Monthly Archives: June 2010

Open Vs. Closed and the Battle of Collaboration

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The prevailing trend is for planners to provide individual personal space that is open making workers more accessible to one another combined with the right proportion of enclosed spaces for heads down work and the opposite condition to control acoustically active group work.

The challenge is how to make the 180 degree change from closed to open, requiring change from one work method to the other, where the group has determined that working together is more effective for the success of the organization.

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Design Expertise

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One could say the design of higher education environments is important, after all, they will be around for 50+ years. We’re currently master-planning the renovations for several academic libraries originally constructed in the 1960’s. Most haven’t been renovated since. New buildings on campuses will, for all intents and purposes, forever transform the experience of those that attend and support the academic institution.   The opportunity is one that should be carefully studied and developed. It is one we take very seriously.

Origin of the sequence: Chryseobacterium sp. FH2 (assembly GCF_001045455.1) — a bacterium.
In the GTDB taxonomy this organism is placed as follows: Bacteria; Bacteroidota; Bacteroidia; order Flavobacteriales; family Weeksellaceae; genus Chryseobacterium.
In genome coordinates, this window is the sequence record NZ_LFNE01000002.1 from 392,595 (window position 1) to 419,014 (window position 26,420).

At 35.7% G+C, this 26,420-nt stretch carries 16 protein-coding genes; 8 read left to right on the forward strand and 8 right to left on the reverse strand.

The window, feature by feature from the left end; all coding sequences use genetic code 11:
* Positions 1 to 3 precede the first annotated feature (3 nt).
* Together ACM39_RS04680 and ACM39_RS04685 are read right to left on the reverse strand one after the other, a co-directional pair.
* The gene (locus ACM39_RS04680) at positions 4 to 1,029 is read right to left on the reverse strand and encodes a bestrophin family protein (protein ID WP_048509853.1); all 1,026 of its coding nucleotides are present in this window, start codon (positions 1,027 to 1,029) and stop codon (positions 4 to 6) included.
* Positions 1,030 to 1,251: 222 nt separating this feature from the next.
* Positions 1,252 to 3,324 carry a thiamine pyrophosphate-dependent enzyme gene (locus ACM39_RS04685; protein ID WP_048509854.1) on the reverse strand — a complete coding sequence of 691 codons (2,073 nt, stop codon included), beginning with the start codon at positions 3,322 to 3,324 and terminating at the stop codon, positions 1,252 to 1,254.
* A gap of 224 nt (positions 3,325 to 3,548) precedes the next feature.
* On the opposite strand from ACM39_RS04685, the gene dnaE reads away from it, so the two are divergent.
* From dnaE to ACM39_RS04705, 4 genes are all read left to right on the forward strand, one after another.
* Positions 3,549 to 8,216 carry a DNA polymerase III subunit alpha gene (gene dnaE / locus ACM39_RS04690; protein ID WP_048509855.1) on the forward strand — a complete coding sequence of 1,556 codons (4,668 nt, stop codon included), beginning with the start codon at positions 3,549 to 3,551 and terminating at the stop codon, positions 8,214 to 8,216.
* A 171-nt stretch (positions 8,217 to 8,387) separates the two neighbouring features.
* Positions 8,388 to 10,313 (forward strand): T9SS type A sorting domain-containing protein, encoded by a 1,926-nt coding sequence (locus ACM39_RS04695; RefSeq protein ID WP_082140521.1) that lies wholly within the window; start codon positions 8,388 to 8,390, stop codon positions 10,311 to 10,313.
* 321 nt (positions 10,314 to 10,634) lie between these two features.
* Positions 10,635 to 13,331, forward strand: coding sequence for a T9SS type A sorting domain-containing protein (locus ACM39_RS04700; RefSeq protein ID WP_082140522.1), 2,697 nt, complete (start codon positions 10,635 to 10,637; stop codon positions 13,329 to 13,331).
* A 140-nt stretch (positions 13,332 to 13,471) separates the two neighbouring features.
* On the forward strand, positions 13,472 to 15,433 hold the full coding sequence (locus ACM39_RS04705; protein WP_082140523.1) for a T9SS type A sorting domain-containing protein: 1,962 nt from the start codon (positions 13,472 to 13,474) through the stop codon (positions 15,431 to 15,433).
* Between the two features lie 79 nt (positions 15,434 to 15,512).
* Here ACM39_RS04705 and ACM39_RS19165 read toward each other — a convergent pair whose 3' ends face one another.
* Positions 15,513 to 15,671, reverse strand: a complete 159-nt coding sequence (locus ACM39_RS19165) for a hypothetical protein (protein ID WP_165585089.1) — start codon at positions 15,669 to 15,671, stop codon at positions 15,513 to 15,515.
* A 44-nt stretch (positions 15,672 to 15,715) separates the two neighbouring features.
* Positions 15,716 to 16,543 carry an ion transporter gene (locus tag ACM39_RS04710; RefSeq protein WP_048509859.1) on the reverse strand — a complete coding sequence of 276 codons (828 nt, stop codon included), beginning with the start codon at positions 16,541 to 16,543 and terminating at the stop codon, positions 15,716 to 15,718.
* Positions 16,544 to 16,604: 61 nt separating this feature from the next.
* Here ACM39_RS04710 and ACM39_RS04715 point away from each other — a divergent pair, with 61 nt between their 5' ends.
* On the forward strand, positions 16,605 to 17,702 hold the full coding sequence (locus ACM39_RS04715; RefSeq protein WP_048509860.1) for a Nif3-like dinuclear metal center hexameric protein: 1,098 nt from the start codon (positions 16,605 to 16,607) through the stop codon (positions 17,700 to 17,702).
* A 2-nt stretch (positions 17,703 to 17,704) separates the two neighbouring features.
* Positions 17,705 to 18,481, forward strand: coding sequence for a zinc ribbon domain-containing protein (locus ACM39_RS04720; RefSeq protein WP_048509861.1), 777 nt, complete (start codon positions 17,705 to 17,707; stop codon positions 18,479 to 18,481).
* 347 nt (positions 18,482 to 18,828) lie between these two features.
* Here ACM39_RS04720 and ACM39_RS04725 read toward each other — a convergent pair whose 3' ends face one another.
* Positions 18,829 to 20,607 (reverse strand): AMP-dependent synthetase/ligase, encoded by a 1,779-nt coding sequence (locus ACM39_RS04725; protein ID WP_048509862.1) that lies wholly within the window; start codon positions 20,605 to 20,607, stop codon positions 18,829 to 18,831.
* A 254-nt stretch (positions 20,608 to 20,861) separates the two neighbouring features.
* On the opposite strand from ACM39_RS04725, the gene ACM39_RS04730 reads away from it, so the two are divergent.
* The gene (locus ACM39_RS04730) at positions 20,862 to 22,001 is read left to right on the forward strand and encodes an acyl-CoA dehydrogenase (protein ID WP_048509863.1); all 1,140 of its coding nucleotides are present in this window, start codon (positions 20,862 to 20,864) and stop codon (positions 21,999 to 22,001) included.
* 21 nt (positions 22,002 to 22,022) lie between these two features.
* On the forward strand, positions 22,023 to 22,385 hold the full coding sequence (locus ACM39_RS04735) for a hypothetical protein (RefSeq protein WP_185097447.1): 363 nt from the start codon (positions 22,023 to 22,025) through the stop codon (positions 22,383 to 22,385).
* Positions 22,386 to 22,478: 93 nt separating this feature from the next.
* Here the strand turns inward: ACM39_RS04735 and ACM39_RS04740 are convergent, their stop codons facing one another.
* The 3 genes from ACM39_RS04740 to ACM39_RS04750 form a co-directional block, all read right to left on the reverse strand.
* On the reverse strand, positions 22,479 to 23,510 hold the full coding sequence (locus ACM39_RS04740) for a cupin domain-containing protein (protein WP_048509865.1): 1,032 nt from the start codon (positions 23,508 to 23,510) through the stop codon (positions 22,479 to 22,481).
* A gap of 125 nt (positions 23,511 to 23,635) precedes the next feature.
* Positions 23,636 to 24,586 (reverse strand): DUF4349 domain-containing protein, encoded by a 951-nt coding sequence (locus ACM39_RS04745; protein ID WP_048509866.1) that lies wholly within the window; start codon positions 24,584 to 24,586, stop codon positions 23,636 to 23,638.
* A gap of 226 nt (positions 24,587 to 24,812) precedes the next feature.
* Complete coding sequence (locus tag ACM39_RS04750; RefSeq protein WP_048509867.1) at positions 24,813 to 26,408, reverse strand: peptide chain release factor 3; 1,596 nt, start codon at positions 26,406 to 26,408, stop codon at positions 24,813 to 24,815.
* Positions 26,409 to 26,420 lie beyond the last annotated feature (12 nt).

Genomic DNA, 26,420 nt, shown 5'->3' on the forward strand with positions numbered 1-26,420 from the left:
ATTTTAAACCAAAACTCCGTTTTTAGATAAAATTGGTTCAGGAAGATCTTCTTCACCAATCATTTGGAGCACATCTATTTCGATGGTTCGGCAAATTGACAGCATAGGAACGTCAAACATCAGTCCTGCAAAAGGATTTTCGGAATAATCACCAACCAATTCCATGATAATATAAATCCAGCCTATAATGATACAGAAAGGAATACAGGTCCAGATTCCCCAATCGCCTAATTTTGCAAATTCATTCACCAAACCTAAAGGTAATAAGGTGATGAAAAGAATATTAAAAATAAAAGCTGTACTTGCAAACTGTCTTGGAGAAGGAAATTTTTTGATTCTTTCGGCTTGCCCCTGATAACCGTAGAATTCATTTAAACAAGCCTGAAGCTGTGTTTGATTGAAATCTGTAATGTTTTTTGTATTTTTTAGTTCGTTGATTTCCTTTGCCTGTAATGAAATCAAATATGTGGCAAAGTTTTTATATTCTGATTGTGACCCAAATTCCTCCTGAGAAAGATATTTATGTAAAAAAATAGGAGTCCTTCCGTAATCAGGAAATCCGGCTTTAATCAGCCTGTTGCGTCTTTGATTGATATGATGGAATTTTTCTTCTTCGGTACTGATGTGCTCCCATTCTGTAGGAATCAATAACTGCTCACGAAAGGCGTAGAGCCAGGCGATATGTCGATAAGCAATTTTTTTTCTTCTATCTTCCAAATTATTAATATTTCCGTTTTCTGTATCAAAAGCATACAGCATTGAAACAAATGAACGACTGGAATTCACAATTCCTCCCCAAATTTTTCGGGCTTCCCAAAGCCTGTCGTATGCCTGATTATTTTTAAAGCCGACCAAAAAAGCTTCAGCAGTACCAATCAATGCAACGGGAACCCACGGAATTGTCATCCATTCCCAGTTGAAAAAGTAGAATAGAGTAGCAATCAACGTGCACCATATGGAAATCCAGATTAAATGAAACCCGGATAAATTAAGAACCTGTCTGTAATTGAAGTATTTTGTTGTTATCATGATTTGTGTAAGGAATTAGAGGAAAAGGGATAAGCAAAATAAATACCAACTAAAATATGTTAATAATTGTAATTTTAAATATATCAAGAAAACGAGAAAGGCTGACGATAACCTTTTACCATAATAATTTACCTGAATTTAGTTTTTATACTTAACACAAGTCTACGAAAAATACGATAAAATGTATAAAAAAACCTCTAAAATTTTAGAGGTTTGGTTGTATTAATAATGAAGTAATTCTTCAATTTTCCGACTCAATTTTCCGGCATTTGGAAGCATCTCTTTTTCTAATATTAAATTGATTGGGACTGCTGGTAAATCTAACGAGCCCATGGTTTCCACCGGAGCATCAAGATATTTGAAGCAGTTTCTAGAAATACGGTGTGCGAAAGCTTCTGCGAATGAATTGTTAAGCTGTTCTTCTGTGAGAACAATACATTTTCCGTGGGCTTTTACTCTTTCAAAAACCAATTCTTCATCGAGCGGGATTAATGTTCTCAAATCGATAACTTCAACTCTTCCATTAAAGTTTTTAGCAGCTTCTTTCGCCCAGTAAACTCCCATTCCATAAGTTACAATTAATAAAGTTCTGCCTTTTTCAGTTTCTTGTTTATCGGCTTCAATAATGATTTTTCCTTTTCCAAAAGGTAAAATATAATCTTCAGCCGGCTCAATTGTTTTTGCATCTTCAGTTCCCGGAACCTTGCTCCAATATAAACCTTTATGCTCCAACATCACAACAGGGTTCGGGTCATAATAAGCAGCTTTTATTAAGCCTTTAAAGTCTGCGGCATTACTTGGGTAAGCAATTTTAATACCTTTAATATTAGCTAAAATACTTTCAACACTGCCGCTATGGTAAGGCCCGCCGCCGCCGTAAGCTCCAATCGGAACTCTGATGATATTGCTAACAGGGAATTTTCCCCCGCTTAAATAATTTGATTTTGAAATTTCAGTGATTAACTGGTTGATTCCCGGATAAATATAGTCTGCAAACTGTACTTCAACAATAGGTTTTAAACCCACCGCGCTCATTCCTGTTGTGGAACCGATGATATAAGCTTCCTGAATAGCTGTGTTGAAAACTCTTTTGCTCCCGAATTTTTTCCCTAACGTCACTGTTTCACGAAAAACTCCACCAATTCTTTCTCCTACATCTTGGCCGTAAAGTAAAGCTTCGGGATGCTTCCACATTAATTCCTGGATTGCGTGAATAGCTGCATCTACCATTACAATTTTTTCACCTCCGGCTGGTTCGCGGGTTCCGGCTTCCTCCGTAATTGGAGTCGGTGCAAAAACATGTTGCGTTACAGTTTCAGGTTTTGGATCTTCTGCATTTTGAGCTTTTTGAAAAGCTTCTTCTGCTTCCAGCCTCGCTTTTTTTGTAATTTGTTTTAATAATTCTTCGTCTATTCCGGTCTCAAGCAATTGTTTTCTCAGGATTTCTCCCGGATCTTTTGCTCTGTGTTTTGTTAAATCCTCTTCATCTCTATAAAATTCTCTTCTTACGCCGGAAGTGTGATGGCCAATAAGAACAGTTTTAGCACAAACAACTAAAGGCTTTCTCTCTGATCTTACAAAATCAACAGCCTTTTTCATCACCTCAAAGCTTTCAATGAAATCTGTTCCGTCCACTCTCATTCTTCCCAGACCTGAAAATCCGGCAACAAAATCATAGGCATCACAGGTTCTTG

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Behavioral Sciences

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This paper “Remembering, Repeating, and Working-Through” is noteworthy not only because of its early appearance in the psychological academic literature 96 years ago, but because of the profound insight that it has on our work at BHDP today.  The title directs the reader toward the technique of psycho-analysis, which in 1914, was less than 20 years in the making since Freud popularized his work.  However, for us, the message can be applied today to the nature of adult “change”.  It is as if the author has tapped into a deep intuitive understanding of the very difficult nature of the change process in an adults, healthy or otherwise.

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HVAC Design Trends